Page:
Problem: I occasionally have network issues with my Ubuntu VPS. I cannot SSH to the box, I cannot ping the box by IP address. I can access the box via host Serial terminal. When I access the box via serial, I can't ping out anywhere (far as I can tell), even when pinging by IP address. After some amount of time the network comes back, sometimes without my intervention. Sometimes it comes back when I am fiddling around. But it is hard to tell why. (Edit: It is very consistently out for 1 hour)

Questions: How can I proceed in troubleshooting this issue? What things can I do in order to rule out configuration/software problems in my control so that I can feel more comfortable bringing up the issue to my VPS host?

Things I have tried:

  • Bring eth0 down and up
  • Disable firewall temporarily
  • Checked VPS host advisories for network issues - haven't seen any
  • Reboot the server via Web console
  • Note: None of these have worked for me


  • Ubuntu 10.04.1 LTS
  • Hosted with Xen virtualization
  • Have root access (SSH) to perform my own upgrades, installs, etc.
  • I have the VPS setup as a VPN server so that I can connect to it "Road Warrior" style and forward all my traffic through the VPS first. So that is the junk with 10.8.X.X
  • All traffic including DNS lookups are forwarded through the VPS
  • Use uncomplicated firewall (ufw) with some basic rules
  • Also acts as a server for some services including Mumble and web server
  • I setup a script on the VPS as a cron job to ping some common internet entities by IP address every 5 minutes. If there is failure in the ping, then it logs it to a file. Simple enough. Consistently the network outage lasts for an hour. It does not always happen at the same time of day. On almost all of the occurrences, the network is down for an hour and then it "magically" comes back.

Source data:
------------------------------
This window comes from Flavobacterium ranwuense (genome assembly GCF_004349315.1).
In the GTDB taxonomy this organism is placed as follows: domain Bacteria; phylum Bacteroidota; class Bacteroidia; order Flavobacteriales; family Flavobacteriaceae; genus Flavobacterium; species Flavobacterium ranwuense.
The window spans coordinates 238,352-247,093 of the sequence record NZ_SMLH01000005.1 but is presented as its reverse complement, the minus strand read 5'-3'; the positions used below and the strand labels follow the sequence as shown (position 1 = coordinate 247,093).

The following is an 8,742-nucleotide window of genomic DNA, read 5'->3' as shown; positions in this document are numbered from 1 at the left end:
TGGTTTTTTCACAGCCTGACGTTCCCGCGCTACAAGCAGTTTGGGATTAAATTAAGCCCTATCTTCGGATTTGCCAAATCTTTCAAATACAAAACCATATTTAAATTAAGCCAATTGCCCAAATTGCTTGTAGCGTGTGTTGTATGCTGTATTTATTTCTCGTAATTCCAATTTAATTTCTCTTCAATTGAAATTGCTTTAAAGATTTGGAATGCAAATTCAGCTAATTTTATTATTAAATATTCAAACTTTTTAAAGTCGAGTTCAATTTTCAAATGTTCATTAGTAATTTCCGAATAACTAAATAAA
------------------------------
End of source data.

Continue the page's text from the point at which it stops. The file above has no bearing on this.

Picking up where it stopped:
• Memory usage on my VPS is typically very high. Usually I am maxed out and using some swap. The memory hog is java, if that detail helps.
  • My provider has been very unhelpful. It has ranged from "we are sorry, we had an unfortunate issue" to "there is no problem now". This is frustrating to me because typically I make a ticket when there is a problem, but the problem is gone by the time the ticket is addressed. The most recent communication has been that they suggest reformatting my VPS and starting over, which i am not keen about.
  • Consistently network outages start on the hour (within 5-10 minutes). That is, network outages do not start around XX:30, XX:45, etc.

netstat -rn

    Kernel IP routing table  
    Destination     Gateway         Genmask         Flags   MSS Window  irtt Iface UH        0 0          0 tun0  
    XX.57.166.0 U         0 0          0 eth0   UG        0 0          0 tun0   UG        0 0          0 tun0         XX.57.166.1         UG        0 0          0 eth0  

ip route list dev tun0  proto kernel  scope link  src  
    XX.57.166.0/25 dev eth0  proto kernel  scope link  src XX.57.166.59 via dev tun0 via dev tun0  
    default via XX.57.166.1 dev eth0  metric 100

cat /etc/network/interfaces

    auto eth0  
    iface eth0 inet static  
        address XX.57.166.59  
        gateway XX.57.166.1  
    auto lo  
    iface lo inet loopback
  • 1
    If the OS is the one that came on the VPS you're probably not going to get very far without contacting the hosting company and having them diagnose/troubleshoot.
    – Chris S
    Feb 7, 2012 at 2:03